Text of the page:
When Ma tried to purge Wang out of KMT and from the legislature later in September, it was clear that Ma could not expect any favours coming from the legislature. In many ways, this was self-inflicted injury for Ma as it appears that the expectation was that the KMT-dominated legislature would simply rubber-stamp whatever agreements were laid before it. When Chang Ching-chung decided to cut the review and move CSSTA to final vote, it was a move by the ‘presidential faction’ in the legislature that knew that whatever problems individual KMT lawmakers may have with the Agreement, they would not vote against it as a whole. This step may have been smart move, yet, the students who swiftly seized the legislature were of different opinion. Thus, it is useful to consider the current crisis as an extension of tensions between Ma and Wang (and between the executive and legislative branches), one that continues on the background of the occupied legislature.

The second story relates to the myth of the “Strawberry generation“. It has become a mantra of the veterans of the pro-democracy battles in the 1980s and 1990s to blame and shame current generation of young people for being politically apathetic and naive, for not caring about public issues, and for caring only about personal well-being. While the latter is not particularly fair criticism since young people struggle with finding job and college graduate salary has not risen in years (the same can hardly be said about prices), the former is clearly untrue and not only in the light of the most recent development. During the last 2 years, young Taiwanese led campaigns addressing among others issues of media freedom, land grabbing, and naturally also cross-Strait relations. The thing about current young generation is that it feels reluctant to identify with traditional political parties. While undeniably most of the criticism is addressed towards the KMT, many believe that the DPP has failed them too. Critics coming from partisan backgrounds have a hard time understanding the non-partisan orientation of much of the political youth.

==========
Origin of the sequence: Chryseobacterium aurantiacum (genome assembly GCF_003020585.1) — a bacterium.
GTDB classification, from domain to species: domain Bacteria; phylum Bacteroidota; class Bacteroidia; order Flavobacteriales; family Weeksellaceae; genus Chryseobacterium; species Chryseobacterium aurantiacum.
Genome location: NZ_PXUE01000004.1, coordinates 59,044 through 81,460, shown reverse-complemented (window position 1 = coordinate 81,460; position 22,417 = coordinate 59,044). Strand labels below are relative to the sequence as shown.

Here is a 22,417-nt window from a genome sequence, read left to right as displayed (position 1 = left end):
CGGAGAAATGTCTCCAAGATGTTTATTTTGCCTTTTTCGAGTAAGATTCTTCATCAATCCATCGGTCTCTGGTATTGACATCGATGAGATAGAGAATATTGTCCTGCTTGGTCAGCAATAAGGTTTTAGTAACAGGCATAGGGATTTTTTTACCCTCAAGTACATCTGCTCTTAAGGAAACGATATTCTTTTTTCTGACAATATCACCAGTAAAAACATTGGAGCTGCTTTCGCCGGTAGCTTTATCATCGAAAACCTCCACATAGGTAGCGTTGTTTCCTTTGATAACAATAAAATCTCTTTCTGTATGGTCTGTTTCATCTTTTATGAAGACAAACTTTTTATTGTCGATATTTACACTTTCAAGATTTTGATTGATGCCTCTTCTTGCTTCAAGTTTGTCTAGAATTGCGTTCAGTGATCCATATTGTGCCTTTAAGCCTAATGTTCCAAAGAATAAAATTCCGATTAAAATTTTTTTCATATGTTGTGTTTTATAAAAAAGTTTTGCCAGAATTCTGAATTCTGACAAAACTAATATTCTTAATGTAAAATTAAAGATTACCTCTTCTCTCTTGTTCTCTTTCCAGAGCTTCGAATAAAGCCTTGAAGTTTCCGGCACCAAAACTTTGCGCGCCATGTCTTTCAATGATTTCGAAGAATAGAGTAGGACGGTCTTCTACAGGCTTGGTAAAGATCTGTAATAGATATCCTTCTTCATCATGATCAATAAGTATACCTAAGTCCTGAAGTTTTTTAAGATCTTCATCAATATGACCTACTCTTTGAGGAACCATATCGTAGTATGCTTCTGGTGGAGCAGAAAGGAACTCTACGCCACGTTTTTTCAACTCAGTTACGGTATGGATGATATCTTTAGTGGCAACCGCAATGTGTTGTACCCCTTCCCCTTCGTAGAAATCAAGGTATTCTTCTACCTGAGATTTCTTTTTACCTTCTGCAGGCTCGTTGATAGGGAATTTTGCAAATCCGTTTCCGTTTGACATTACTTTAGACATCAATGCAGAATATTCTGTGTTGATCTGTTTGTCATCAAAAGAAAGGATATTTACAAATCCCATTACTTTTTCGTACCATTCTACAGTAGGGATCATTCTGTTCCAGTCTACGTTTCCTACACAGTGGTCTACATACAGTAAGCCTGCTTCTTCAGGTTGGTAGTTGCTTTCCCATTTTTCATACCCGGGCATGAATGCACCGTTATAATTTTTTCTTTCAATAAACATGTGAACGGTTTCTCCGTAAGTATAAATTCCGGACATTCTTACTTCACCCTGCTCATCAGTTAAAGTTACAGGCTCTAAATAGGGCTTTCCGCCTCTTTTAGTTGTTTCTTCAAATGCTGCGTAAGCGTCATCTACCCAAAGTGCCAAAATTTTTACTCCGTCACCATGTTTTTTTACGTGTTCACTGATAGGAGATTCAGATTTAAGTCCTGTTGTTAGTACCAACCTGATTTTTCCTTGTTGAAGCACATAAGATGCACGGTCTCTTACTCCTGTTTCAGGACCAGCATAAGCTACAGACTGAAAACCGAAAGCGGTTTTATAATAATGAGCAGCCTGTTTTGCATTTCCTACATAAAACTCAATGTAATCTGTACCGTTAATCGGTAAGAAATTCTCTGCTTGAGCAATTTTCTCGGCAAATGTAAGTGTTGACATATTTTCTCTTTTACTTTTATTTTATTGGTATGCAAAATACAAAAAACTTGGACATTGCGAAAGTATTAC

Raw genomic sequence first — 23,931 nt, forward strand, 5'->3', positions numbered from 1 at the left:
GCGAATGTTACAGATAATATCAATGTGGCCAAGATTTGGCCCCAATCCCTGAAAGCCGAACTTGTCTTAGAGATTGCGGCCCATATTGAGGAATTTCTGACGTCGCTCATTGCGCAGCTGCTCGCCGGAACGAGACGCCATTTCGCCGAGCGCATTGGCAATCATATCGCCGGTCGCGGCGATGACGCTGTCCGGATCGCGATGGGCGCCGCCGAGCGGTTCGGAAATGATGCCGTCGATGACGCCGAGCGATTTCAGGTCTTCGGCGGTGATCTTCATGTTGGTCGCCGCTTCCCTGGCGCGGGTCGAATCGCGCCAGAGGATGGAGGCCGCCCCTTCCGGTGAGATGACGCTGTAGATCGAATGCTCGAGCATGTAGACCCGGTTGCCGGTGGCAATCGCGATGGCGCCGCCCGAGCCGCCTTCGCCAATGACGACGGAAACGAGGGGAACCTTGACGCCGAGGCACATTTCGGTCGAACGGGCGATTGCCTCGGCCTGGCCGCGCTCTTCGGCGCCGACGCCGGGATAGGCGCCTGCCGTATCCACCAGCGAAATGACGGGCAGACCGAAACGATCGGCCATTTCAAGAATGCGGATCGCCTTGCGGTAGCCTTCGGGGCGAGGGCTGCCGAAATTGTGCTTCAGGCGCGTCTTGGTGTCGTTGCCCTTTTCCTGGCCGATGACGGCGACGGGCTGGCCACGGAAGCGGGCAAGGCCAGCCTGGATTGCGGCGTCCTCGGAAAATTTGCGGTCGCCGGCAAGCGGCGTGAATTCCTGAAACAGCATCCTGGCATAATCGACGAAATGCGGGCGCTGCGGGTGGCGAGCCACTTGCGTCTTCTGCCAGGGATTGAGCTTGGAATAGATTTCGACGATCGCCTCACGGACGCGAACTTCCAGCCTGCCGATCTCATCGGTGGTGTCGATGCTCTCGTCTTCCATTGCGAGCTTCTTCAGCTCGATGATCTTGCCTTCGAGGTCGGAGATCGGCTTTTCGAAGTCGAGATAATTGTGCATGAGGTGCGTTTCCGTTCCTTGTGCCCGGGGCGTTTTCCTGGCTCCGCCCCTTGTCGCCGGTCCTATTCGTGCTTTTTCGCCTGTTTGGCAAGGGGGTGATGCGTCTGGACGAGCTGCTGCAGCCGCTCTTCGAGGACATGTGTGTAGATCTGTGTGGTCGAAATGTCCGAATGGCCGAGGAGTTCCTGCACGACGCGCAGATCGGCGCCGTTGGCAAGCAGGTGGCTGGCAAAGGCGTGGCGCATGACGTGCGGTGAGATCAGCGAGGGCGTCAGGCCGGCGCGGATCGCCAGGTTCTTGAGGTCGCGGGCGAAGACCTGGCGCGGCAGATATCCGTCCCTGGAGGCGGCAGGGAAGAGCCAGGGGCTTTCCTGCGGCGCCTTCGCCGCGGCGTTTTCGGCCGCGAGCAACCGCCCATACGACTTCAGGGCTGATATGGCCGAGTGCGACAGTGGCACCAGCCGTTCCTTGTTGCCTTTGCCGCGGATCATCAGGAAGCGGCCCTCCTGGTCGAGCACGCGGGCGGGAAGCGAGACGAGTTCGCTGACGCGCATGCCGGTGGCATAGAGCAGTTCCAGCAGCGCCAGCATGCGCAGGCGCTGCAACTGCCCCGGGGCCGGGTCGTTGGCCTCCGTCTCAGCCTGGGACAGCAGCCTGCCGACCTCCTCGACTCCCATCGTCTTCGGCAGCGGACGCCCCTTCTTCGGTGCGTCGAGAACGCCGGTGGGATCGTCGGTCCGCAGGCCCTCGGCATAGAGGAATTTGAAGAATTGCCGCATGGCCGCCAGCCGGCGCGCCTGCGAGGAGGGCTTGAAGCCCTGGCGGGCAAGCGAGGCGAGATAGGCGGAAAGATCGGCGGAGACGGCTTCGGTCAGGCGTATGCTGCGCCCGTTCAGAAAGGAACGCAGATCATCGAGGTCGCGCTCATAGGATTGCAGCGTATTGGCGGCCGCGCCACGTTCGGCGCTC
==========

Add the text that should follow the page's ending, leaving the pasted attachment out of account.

Given the extent of legitimate grievances, it is actually rather admirable how disciplined and organized the ongoing occupation of the legislature has been. That applies to deployed police forces too, except for the failed attempts to evict the protesters from during the first night. At the end of the day, the students’ may achieve only a short-lived victory (if at all), as the government will seek all means available to implement CSSTA. Yet, one message is clear: these strawberries are pretty tough and they are not going anywhere. While both main political parties are dominated by veteran politicians, we may be witnessing the grooming of a new generation of Taiwanese politicians. After all, leaders of the student-led protests have already acquired nearly 2 years of experience. In the atmosphere of defeatism and fatalism regarding Taiwan’s future, this is rather refreshing development.

Michal Thim is a PhD candidate in the Taiwan Studies Program at the China Policy Institute, School of Contemporary Chinese Studies, University of Nottingham and Research Fellow at the Prague-based think-tank Association for International Affairs. Michal blogs at Taiwan in Perspective and tweets @michalthim.

Photo courtesy of Linh Nguyen